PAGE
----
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Review: Green Lantern Mosaic #18

Green Lantern Mosaic #18

Sometimes the fork in the road is the best thing that could happen to us. When we find ourselves at a place where we cannot go forward or stall we then look for a better way. Sometimes that means moving to a new place, hoping it brings good fortune as well. Then there are those times we find a relationship that may be dragging us down, leading one to cut ties with people who are considered emotional vampires.

Those around may know us better than we know ourselves but this isn’t always the case. As you get older, you’ll find that people older than you give you unsolicited advice and sometimes it’s from people who you consider close. This is when your ability to discern comes into play. In the last issue of Green Lantern Mosaic, Jon’s powers have grown more than the rest of the Corps could anticipate as he gets into the battle of his life.

We find Jon shortly after the Amazon Hellburner eviscerated everyone he loves in the Mosaic. He becomes focused and rebuilds the Mosaic by hand, unleashing a new power and role, as he has gained the abilities to join the ranks of the Guardians. He uses his newfound abilities to restore the Mosaic to balance, even getting rid of some evildoers in the process.  By the issue’s end, he finds a way for all inhabitants of the Mosaic to live harmoniously, definitively ending his tenure as Protector of the Mosaic.

Overall, an issue that ends the story as wild and serene as the story has always been. The story by writer Gerard Jones is great and infinite. The art by the creative team is astounding. Altogether, an issue that gives readers a satisfying conclusion.

Story: Gerard Jones
Art: Albert De Guzman, Luke McDonnell, Steve Mattson,
and Robert Campanella
Story: 9.0 Art: 9.0 Overall: 9.0 Recommendation: Buy

Review: Green Lantern Mosaic #17

Green Lantern Mosaic #17

What happens when it seems as though everything you built, has gone to waste? Have you ever been in a situation where you felt it was a wasted effort? Some people may feel this in romantic relationships, where one person is more serious about the relationship than the other. Others may feel this in their professional career as if their lives stalled if they don’t get to a certain milestone by a certain age.

This is where one finds that purpose or that reason for going forward. This tests your resolve and why you are where you are. All we have is our fortitude and our reason for living. In the 17th issue of Green Lantern Mosaic, Jon’s perfect picture of the Mosaic is crumbling, and he’s doing everything to keep it intact despite the efforts of the aliens and the Green Lantern Corps.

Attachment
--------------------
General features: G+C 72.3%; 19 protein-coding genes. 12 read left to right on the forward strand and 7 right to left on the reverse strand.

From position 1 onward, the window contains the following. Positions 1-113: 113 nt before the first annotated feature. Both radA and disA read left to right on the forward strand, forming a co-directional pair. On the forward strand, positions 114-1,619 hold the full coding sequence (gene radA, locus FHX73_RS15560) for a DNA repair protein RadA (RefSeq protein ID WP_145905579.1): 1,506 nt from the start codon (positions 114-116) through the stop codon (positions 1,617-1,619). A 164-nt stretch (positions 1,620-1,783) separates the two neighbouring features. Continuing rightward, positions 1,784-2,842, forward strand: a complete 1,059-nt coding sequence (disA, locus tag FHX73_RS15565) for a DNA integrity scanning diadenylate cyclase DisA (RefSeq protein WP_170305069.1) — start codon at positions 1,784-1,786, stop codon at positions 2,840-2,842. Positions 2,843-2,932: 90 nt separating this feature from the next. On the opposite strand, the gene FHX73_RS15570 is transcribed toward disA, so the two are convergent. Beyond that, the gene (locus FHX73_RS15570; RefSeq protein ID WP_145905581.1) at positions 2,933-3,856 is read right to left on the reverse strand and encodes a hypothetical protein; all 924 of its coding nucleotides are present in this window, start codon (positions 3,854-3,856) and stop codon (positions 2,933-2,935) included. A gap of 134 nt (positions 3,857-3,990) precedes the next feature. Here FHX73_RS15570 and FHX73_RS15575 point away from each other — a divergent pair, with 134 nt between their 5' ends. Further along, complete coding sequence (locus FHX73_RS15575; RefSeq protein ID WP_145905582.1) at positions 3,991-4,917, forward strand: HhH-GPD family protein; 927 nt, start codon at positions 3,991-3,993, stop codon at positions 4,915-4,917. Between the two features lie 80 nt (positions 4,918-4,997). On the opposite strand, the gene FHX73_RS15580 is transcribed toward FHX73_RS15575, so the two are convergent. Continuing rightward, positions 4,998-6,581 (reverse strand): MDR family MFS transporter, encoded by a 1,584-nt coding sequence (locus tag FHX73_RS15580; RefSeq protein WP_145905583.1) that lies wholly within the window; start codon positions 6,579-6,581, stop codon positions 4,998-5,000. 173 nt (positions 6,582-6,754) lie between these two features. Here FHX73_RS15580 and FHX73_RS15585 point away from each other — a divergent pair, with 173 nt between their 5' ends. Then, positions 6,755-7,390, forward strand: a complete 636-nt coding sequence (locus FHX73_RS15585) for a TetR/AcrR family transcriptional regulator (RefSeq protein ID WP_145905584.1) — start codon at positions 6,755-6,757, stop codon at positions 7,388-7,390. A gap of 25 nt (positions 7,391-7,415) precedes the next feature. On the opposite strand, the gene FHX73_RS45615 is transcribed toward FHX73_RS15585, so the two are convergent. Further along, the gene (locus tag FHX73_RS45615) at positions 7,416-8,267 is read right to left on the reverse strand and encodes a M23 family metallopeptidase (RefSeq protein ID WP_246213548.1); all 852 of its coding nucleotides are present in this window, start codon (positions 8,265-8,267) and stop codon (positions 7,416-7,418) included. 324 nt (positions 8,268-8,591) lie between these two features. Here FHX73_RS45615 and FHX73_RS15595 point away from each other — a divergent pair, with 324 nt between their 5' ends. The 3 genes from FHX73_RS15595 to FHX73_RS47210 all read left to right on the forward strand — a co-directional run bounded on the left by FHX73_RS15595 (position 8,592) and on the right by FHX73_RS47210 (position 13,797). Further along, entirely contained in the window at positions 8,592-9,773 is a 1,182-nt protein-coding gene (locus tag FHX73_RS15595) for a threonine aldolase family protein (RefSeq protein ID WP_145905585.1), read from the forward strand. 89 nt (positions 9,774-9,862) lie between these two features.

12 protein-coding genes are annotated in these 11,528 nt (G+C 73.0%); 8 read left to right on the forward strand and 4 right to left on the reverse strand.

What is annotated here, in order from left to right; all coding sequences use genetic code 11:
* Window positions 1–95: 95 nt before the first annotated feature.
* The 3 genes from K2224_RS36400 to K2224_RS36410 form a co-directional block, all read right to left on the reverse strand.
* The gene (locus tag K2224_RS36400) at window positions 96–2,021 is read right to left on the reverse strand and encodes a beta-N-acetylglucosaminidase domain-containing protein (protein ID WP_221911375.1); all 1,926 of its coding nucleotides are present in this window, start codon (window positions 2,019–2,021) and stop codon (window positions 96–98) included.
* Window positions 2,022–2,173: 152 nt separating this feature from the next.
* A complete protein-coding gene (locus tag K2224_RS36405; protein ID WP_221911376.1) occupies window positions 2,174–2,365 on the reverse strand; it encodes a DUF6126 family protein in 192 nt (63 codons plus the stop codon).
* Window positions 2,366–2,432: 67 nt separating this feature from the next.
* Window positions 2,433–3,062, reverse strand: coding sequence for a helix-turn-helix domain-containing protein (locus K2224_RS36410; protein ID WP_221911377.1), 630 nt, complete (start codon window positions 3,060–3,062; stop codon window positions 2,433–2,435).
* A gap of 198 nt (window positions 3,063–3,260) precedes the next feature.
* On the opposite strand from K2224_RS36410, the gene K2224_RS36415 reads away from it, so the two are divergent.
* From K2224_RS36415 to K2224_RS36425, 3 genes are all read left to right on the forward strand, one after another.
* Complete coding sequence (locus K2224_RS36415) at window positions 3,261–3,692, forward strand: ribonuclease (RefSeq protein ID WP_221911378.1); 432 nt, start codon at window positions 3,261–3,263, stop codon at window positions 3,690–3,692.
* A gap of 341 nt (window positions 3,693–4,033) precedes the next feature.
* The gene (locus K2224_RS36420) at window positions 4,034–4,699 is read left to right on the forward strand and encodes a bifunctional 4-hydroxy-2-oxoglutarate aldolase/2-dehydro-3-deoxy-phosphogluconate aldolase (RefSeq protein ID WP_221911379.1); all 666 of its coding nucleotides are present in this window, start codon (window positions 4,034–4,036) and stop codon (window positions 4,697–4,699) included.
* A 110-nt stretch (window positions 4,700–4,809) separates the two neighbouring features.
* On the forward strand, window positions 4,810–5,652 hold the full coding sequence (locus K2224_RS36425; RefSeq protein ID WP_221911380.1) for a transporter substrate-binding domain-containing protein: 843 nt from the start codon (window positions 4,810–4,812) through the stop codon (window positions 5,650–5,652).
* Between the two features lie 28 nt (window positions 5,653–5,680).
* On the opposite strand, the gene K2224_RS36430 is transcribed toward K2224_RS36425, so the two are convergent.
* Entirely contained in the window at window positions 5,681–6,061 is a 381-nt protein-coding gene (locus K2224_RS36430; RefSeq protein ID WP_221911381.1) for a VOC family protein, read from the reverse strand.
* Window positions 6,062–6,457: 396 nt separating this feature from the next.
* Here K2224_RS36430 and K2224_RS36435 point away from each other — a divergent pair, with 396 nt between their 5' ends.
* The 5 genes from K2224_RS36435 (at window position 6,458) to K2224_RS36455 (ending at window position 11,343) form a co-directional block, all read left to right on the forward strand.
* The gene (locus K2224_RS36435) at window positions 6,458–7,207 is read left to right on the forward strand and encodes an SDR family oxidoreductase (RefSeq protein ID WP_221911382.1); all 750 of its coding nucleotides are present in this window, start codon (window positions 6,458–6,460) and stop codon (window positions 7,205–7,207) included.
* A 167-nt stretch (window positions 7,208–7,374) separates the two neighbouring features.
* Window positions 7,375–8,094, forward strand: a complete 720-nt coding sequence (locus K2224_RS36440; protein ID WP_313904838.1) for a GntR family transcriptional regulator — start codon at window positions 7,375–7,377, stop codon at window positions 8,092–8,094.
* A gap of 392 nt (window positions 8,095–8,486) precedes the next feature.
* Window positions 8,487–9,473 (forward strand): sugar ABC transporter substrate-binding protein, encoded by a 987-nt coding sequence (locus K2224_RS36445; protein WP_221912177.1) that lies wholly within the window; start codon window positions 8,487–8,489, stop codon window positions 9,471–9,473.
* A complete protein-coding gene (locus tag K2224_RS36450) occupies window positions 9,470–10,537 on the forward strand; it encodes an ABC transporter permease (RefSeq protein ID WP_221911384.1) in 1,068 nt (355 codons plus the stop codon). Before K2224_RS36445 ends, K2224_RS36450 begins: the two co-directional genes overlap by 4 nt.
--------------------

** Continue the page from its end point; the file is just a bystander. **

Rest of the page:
We find Jon reunited with Katma Tui, a brief bright moment as the rest of the Green Lantern Corps looks to dismantle what Jon has built within the Mosaic. Soon each of the Justice Leaguers that came with the Green Lantern Corps finds out just how complex a world Jon created and how arduous it is to manage. Hal’s frustration leads to a boiling point, leading him to seek the direction of the Guardians. By the issue’s end,  one of the races in the Mosaic looks to carry out a genocide that will see every race decimated.

Overall, an issue that puts the complete story in perspective. The story by Gerard Jones is impactful and vast. The art by the creative team is astonishing. Altogether, an issue that shows the reader just how complex a world builder Johns was already, all those years ago.

Story: Gerard Jones
Art: Albert De Guzman, Luke McDonnell, Steve Mattson,
and Robert Campanella
Story: 9.0 Art: 9.0 Overall: 9.0 Recommendation: Buy

Review: Green Lantern Mosaic #16

Green Lantern Mosaic #16

When should you ask for help?  Everyone is different when they look to ask for the help they require. For some, it’s when they can’t figure something out right away. They want an answer but nothing possessing the knowledge to move forward. Then there are those who have something to prove but would rather drown than ask for help. Both of these situations prove that most don’t know that they are in trouble.

Sometimes, it takes our friends and family to step up and step in. We sometimes can’t see when we need help. It usually is more difficult for superheroes, especially when saving the world is at the center of their actions. In the 16th issue of Green Lantern Mosaic, Jon looks to his super-powered friends to confront the mounting issues in the Mosaic world.